Microsoft is adding a new feature that will make turning Word documents into PowerPoint decks much easier and improve workflow. The new Office 365 feature will soon be updated to allow users to turn Word docs into PowerPoint slide decks with relative ease.
The new feature has been made available to members of Microsoft's early access program. The new Transform option can be used via the Microsoft Word web client, under the File Transform menu.
When users select to use the tool in 365, it will prompt them to pick out a visual style to apply to the presentation. Then it will generate a preview in PowerPoint and drop the presentation file into Microsoft's OneDrive.
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The feature is still undergoing early access testing, but should soon be made available to all users. Although the idea of transforming Word docs quickly into PowerPoint slide decks is inspiring, there are a few limitations.
Currently, the feature is only available in English. Certain web browsers such as Safari are not being supported nor is the Microsoft legacy browser Internet Explorer. The company is pushing users to migrate completely away from the old horse.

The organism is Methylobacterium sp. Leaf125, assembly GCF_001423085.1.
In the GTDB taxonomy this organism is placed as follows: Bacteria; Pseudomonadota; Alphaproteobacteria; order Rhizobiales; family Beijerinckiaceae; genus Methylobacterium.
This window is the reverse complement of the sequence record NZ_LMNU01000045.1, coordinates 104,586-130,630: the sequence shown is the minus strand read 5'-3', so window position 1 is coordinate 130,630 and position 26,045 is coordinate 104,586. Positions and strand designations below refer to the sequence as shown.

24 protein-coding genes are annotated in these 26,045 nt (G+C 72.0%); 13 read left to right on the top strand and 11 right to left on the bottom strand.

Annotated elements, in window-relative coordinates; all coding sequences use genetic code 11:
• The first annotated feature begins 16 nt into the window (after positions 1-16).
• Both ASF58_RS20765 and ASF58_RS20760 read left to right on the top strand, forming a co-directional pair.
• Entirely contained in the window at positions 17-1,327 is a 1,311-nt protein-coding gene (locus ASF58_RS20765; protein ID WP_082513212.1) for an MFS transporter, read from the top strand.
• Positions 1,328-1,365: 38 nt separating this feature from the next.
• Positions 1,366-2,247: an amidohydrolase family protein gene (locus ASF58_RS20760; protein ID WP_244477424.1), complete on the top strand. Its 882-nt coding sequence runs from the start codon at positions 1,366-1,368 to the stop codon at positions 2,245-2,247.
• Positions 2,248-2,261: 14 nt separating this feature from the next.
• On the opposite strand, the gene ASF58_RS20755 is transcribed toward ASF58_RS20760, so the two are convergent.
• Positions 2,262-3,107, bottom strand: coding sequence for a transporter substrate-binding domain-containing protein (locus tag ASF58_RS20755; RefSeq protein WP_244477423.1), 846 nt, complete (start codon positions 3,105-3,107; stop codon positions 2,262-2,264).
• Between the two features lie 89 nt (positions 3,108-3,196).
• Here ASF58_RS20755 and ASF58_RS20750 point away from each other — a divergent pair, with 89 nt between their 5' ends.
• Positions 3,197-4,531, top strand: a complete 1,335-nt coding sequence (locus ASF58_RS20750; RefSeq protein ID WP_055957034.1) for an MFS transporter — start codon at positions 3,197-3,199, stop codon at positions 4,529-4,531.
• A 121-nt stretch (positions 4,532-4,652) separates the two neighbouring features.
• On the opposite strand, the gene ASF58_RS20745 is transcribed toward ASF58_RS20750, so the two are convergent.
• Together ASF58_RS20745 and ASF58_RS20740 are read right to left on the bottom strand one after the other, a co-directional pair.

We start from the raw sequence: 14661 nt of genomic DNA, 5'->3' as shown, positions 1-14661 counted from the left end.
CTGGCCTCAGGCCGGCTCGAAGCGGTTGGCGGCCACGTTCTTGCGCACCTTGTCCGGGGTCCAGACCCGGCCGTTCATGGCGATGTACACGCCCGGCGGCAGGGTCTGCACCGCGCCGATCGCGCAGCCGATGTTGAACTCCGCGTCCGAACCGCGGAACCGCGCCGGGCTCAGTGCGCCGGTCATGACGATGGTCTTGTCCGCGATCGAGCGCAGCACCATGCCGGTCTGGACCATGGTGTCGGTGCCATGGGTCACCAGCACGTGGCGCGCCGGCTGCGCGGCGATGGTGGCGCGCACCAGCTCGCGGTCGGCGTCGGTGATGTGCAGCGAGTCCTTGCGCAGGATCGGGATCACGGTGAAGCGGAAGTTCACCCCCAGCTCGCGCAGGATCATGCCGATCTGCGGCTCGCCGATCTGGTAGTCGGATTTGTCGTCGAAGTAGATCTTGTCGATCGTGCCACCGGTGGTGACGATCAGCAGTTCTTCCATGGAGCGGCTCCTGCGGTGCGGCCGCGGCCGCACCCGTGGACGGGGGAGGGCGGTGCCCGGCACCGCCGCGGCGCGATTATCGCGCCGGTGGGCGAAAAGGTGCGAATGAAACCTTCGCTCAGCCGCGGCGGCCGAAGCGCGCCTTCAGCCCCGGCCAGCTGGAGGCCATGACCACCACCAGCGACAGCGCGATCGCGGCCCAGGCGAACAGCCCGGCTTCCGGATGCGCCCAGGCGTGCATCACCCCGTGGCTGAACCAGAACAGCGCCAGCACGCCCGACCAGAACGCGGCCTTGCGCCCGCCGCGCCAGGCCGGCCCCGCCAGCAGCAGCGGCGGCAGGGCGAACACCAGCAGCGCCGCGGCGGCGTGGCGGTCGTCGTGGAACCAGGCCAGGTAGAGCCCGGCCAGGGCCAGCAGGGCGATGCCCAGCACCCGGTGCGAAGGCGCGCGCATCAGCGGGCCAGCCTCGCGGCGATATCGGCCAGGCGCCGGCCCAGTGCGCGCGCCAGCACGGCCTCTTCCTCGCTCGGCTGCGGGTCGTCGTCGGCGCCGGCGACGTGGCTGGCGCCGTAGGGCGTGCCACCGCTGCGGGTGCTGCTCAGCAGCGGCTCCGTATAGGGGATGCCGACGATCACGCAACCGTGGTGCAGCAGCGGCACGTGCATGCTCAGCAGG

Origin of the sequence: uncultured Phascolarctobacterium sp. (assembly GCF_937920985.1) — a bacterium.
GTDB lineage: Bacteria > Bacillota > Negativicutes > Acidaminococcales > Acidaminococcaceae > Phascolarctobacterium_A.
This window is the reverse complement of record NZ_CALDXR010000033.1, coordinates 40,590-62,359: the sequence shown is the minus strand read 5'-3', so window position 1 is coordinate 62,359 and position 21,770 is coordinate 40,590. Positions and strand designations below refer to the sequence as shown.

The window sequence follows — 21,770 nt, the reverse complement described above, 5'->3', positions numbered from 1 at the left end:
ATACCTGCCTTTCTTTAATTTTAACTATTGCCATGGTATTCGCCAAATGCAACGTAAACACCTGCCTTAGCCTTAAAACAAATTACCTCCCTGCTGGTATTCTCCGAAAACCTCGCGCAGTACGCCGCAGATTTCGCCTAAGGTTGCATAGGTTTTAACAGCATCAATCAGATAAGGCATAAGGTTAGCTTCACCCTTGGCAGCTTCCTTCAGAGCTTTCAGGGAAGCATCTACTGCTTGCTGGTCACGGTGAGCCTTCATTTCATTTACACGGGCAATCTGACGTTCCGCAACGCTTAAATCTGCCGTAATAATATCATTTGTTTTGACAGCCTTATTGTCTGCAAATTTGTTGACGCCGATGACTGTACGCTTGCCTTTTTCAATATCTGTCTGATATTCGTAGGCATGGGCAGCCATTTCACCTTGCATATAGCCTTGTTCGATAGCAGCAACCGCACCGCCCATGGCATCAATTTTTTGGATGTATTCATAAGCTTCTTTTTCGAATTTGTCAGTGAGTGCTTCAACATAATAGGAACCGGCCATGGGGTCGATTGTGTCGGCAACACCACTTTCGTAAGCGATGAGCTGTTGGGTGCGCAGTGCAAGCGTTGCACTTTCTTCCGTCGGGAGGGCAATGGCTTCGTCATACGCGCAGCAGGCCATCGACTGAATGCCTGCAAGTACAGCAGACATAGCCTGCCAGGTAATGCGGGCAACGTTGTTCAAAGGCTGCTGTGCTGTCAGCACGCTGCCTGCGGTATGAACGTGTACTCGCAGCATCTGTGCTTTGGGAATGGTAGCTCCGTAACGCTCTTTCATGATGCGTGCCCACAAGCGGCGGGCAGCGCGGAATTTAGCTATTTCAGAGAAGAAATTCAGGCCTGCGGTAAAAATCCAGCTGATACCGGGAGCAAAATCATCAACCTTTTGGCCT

It only supports the transformation of text, and any other media will not be transformed or moved over from your Word doc to PowerPoint.
Microsoft's Mohit Anand explained, " We only support text content for the transformation to the presentation, and other media content is not currently available. You can add your own media to the presentation after you have transformed your Word document." So though it's a huge step in the right direction, it's not perfect yet.
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Mark has spent 20 years headlining comedy shows around the country and made appearances on ABC, MTV, Comedy Central, Howard Stern, Food Network, and Sirius XM Radio. He has written about every topic imaginable, from dating, family, politics, social issues, and tech. He wrote his first tech articles for the now-defunct Dads On Tech 10 years ago, and his passion for combining humor and tech has grown under the tutelage of the Laptop Mag team. His penchant for tearing things down and rebuilding them did not make Mark popular at home, however, when he got his hands on the legendary Commodore 64, his passion for all things tech deepened. These days, when he is not filming, editing footage, tinkering with cameras and laptops, or on stage, he can be found at his desk snacking, writing about everything tech, new jokes, or scripts he dreams of filming.